The Journal of Hip Surgery 2017; 01(01): 019-021
DOI: 10.1055/s-0036-1597969
Original Article
Thieme Medical Publishers 333 Seventh Avenue, New York, NY 10001, USA.

Efficacy of Core Decompression in Posttraumatic Osteonecrosis of Hip

Chenthuran Deivaraju
1   Department of Orthopaedics, PGIMER, Chandigarh, India
Sujit Kumar Tripathy
2   Department of Orthopaedics, All India Institute of Medical Sciences, Bhubaneswar, Odisha, India
Ramesh Kumar Sen
3   Department of Orthopaedics, Fortis Hospital, Mohali, Chandigarh
Sameer Aggarwal
1   Department of Orthopaedics, PGIMER, Chandigarh, India
› Author Affiliations
Further Information

Publication History

Publication Date:
31 March 2017 (online)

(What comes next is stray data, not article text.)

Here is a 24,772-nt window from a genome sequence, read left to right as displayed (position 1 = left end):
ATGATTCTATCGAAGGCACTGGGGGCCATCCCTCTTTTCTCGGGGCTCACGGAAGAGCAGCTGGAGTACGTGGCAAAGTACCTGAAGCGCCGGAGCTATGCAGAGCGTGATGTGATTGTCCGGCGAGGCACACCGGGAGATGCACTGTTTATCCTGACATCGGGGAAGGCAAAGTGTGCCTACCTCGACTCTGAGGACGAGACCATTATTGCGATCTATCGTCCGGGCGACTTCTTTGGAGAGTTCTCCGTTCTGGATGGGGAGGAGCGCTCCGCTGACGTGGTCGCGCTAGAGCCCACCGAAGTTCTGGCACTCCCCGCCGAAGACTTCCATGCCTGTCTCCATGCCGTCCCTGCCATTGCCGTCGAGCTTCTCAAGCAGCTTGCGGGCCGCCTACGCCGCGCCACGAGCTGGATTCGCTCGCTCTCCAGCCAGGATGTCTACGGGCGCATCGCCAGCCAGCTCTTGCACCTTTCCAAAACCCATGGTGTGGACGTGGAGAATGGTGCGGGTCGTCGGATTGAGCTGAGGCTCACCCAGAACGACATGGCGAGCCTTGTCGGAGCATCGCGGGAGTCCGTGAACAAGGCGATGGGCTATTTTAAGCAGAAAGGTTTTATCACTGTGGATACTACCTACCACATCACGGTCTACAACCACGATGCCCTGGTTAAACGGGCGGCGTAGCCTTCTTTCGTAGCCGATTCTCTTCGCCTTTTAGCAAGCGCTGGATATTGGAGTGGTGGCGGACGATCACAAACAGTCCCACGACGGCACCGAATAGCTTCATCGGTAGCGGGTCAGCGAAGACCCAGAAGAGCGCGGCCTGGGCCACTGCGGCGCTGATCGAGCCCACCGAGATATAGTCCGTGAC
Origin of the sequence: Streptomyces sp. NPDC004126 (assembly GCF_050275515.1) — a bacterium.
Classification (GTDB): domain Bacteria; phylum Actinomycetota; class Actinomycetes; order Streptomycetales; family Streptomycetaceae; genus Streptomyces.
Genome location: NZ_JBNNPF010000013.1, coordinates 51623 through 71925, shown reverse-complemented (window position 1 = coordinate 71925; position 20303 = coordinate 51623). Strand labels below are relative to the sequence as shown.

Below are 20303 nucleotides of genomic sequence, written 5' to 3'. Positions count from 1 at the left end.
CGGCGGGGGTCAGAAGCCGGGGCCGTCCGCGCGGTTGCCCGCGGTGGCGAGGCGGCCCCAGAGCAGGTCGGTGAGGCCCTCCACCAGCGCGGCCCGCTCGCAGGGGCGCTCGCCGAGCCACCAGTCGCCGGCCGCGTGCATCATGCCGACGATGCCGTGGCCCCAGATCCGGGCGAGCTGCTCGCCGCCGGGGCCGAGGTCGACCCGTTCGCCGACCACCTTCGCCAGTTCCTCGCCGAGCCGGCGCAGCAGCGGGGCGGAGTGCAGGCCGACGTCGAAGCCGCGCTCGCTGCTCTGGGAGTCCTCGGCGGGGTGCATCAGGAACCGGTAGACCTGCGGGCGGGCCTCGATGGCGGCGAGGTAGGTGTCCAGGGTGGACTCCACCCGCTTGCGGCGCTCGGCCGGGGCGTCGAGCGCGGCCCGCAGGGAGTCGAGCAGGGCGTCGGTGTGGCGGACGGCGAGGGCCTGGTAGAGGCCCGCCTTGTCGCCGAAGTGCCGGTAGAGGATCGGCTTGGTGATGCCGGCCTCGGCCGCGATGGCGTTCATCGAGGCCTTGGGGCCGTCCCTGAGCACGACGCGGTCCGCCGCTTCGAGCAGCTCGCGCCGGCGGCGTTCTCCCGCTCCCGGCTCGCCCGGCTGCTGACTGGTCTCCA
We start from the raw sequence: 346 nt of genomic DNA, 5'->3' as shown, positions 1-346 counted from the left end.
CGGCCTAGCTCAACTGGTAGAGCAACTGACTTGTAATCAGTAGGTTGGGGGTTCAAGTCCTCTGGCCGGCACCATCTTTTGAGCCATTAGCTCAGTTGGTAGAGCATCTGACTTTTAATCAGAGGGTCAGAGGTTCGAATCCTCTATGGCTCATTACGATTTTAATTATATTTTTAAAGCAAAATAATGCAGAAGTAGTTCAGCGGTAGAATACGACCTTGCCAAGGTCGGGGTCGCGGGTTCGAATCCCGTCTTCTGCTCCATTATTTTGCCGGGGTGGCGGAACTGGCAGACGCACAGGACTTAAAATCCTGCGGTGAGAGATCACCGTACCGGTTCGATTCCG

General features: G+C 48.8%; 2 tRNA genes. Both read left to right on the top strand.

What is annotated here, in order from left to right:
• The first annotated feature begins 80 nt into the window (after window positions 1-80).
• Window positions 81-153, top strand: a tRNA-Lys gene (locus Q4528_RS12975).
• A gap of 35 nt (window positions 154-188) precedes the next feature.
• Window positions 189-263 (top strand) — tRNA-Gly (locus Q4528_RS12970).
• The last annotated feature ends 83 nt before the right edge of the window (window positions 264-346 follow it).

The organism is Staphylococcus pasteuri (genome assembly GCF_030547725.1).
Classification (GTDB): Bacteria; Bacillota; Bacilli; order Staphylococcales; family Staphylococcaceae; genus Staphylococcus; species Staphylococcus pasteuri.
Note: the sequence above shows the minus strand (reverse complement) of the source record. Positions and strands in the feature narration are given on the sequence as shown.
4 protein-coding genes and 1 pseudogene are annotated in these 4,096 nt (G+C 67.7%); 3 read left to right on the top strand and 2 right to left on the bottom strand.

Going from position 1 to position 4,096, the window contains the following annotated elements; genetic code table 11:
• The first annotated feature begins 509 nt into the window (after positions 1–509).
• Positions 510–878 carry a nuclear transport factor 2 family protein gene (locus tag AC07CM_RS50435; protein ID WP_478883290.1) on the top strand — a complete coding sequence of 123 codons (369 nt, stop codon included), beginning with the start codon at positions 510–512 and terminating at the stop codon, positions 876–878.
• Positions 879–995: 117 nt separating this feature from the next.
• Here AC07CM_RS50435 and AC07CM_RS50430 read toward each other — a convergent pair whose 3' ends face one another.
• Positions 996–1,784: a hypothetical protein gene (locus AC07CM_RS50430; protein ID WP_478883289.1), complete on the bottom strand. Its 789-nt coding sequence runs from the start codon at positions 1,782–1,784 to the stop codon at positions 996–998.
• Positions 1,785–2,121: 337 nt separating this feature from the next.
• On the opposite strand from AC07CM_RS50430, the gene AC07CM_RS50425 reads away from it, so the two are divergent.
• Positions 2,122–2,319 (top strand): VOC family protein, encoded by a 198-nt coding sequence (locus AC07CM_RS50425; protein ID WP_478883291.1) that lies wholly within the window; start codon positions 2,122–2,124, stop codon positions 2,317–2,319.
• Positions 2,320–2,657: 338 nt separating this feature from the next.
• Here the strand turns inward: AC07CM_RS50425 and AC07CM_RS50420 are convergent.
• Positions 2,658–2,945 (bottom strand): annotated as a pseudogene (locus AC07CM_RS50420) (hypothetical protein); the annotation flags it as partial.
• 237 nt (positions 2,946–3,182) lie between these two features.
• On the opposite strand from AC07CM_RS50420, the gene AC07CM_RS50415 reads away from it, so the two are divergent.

Core decompression is an established treatment for nontraumatic osteonecrosis of the hip. However, its efficacy in posttraumatic osteonecrosis is uncertain. Ten patients with posttraumatic osteonecrosis hip, who were operated in the authors' institute between 2005 and 2009 with core decompression, were retrospectively analyzed. Progression of the disease was defined as progression from a pre-collapse stage to stage 3, an increase in collapse, progression to stage 4, or clinical failure (performance of a subsequent operation). At every six-month follow-up, the patients were evaluated clinically (Harris Hip score [HHS]) and radiographically (MRI and radiographs of the hip) and graded according to Association Research Circulation Osseous (ARCO) staging. After a mean follow-up of 2.3 years, only two hips (20%) had radiological progression and none had the need for another surgery. The mean HHS in the preoperative period was 80 points and it was 78 at follow-up. The HHS in preoperative period was good in seven patients, fair in one, and poor in two patients. At follow-up, there were two excellent, three good, two fair, and three poor outcomes. The outcome of core decompression in posttraumatic osteonecrosis is encouraging and, although this is a small pilot study, this study supports the use of core decompression for early stage posttraumatic osteonecrosis of femoral head.